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So pride season is here. A time of joy for all queers except those who work at gay bars & clubs. I am one of these unfortunate souls. Since being the Buff Butch doesn’t pay the bills, I have a night side hustle as a security guard and valet at Hamburger Mary’s in Long Beach,CA. Last weekend was the 30th annual Long Beach Gay Pride. Or as we call it in the industry, hell week. I took today off to recover from the ordeal and reflect on how I feel about pride.

I view pride as two separate people: Pat the Queer and Pat the Guard. Pat the Queer loves watching people revel in their differences and celebrate the diversity of our community. Unfortunately for Pat the Guard, a lot of people take this time to act up while under heavy influence of alcohol. I was thrown up on, called a bitch and a “fucking dyke” , had my gender identity argued with by more than one cis gay man, and attacked by a small woman at the end of the last night ( I have scratch marks from the ordeal). I, for one, am not comfortable with a definition of pride that borders on a complete disregard for members of the community. Despite the verbal and physical abuse, I would be wrong to not acknowledge that pride has an amazing capacity to bring us together.

As a guard, I was approached by many members of the Masculine of Center community who remembered me from last year and noticed a change in my physical body. I discussed my project with them and was met with much enthusiasm and love. Several patrons commented on my behavior while working as being refreshing and expressed their appreciation at my attempts to make the night enjoyable for everyone. As a queer, I was able to enjoy the parade riding cupcake on a Ducati during the dykes on bikes portion and was warmly swarmed by the kids I volunteer with at Long Beach’s Center as I stood on the sidelines watching the rest of the floats. While I feel there is so much corporate pollution in our festivities, to see us as a community stand strong despite so many efforts to silence us is so inspiring.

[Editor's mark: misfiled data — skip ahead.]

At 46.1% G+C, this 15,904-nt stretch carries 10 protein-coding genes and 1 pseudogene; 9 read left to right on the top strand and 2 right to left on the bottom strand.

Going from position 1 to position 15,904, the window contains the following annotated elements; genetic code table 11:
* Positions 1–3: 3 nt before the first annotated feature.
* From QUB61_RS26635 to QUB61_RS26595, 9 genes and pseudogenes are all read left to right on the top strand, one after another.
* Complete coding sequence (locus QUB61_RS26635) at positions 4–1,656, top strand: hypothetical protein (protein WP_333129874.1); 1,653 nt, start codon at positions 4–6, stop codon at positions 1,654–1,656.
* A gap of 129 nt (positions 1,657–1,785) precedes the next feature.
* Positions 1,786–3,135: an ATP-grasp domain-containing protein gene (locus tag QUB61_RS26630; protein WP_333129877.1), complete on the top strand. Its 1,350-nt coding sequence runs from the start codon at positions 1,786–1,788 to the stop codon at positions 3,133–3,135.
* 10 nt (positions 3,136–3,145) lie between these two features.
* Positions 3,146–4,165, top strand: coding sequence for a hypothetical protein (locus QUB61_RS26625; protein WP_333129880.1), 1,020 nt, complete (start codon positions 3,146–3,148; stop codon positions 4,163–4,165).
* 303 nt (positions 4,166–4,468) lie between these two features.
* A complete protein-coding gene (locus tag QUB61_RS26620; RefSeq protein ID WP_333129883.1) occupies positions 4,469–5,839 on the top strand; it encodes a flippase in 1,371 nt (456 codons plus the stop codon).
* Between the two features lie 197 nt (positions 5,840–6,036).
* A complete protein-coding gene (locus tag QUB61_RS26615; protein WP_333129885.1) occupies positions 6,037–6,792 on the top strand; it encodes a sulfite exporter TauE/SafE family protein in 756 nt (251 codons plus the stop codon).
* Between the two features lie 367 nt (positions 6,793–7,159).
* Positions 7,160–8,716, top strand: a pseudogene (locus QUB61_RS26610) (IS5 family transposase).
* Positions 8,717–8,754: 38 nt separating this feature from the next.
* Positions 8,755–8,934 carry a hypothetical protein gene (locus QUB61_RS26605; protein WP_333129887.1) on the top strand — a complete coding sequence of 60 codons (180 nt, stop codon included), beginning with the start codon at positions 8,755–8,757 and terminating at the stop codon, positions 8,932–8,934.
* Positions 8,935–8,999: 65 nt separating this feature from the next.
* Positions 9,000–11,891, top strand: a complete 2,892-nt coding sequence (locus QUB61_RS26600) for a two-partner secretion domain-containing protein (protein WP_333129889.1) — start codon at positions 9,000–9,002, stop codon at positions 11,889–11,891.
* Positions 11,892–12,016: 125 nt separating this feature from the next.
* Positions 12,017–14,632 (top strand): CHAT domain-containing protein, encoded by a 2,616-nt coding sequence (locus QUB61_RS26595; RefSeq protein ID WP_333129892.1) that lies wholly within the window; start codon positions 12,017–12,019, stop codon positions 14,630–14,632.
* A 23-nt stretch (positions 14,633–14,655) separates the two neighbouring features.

On the last night of pride, I was approached by a butch while standing guard over an overflowed portapotty (such a dignified task, I know). They struggled to communicate a question so many patrons bluntly asked me; “what are you?”. I clarified the protocol of asking this question and then identified myself as a butch genderqueer. They shook my hand and stated “I wish I had your guts”. They then went on to tell me they felt they were too butch to be a woman, but too scared to not be a woman. That the community they lived was too hostile to break free from the label of lesbian though they did not really consider themselves one. As I was called on the radio, I only had time to tell them there was a community that loved and held them. I wish I had time to tell them they had the same guts as I do. That there is a whole army of us with the courage to be who we are despite so much hostility.

This is what pride means to me. It is my goal in life to make every day a day of pride, not only for myself but for every individual in the community. It’s something I wish to grow and build with this site; a strong sense of pride of who we are. Most of all, I am so proud I am not alone in this endeavor. Keep fighting the good fight, brothers and sisters. I am honored to stand by your side.

Your Brother in Arms



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